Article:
A Dangerous Method (2011)
A Dangerous Method (BRIT/CA/GE/SWITZ) Directed by David Cronenberg Written by Christopher Hampton Starring Viggo Mortensen; Michael Fassbender; Keira Knightley; Vincent Cassel; Sarah Gadon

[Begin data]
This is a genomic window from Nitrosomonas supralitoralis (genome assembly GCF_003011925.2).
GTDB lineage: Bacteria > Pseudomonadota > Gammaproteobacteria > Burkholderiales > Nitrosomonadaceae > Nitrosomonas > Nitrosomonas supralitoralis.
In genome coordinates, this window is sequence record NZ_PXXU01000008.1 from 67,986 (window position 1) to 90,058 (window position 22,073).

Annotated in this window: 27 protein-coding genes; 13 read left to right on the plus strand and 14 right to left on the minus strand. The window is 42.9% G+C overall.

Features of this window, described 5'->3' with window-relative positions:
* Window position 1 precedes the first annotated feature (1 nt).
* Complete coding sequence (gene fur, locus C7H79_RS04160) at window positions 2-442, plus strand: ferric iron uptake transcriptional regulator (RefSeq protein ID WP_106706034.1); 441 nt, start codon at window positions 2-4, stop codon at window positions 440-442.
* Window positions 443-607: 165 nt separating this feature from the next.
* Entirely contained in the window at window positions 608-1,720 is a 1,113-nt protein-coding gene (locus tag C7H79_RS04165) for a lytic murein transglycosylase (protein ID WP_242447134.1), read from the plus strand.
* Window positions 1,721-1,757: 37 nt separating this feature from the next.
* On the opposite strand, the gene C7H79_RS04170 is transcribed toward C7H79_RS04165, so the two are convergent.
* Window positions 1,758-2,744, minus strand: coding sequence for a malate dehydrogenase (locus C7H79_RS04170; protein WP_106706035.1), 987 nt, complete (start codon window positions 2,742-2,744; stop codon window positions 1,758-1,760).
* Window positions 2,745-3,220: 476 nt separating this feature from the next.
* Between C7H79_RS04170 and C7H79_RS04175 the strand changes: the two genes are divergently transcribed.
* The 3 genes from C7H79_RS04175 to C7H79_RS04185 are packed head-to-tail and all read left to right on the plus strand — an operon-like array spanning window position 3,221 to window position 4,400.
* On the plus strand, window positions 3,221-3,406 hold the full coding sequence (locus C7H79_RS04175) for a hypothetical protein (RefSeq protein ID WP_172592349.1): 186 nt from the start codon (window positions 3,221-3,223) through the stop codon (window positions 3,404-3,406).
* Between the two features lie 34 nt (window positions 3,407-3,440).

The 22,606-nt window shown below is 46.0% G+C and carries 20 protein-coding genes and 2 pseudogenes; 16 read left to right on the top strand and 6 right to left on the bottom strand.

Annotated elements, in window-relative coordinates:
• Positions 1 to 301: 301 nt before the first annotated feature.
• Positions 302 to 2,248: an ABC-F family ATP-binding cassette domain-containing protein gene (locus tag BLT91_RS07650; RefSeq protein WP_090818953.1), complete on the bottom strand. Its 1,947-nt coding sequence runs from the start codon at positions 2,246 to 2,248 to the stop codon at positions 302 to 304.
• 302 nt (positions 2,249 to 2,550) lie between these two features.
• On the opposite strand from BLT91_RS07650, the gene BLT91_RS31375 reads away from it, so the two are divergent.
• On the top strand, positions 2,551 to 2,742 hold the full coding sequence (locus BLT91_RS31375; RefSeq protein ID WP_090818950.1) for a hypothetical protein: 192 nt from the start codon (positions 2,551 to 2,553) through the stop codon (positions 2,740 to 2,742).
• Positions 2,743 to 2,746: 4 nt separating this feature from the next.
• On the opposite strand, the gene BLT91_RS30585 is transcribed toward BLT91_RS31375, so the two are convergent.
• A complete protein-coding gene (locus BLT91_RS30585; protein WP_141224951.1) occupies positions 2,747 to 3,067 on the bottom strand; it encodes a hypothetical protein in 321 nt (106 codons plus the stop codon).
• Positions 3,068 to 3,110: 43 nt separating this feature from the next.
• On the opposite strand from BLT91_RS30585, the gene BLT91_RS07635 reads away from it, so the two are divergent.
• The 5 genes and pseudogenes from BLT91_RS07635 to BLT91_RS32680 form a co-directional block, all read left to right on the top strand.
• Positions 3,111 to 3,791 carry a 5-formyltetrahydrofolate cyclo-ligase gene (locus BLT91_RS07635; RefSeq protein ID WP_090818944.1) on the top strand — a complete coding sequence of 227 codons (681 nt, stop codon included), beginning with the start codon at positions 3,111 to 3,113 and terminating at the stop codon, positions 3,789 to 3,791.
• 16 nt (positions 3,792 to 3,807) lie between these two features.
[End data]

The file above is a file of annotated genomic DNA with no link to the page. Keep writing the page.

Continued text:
Sixty nine year old David Cronenberg re-teams with fifty three year old frequent collaborator Viggo Mortensen (who replaced Christoph Waltz) as Austrian Sigmund Freud, in this story of Freud’s friendship with the Swiss Carl Jung (Michael Fassbender). Set in Zurich and Vienna from 1904 to 1913, Christopher Hampton adapts his own 2002 play, The Talking Cure (itself based on Non-fiction book A Most Dangerous Method by John Kerr) and though the film’s stage origins are evident in the lack of scope an historical piece of this kind would most often demonstrate, what the film lacks in sweep is at least somewhat rehabilitated with excellent performances, not least among these being Keira Knightley’s turn as psychiatric patient Sabina Spielrein, a Russian Jew who later became one of the first female psychiatrists. Cronenberg/Hampton concentrate on showing us Jung’s treatment of patient Spielrein and the professional and personal bond that blossoms between them. Jung’s alliance with his mentor Freud is also detailed (mostly though letters), creating a slow build with the older, venerated Freud set in his opinions relating to the field, and Jung attempting to explore new pathways to discovery that will advance the science. Shot by Cronenberg regular Peter Schuschitzky, the film is beautiful to look at, fluidly evoking the period, though again the limited settings at times make the film feel like a chamber play. Though Knightley’s physical abnormalities are displayed with uncomfortable precision, the events involving the personal relationships dominating the film are mostly held in check, preventing melodrama from overtaking the proceedings - no easy task given a plot that seems to be straining toward it at every turn. For a production that is so professional in so many ways, the actual philosophy and methodology discussed is a bit simplistic, and there is an almost completely unnecessary supporting character played by Vincent Cassel, though the actors ultimately keep an audience interested.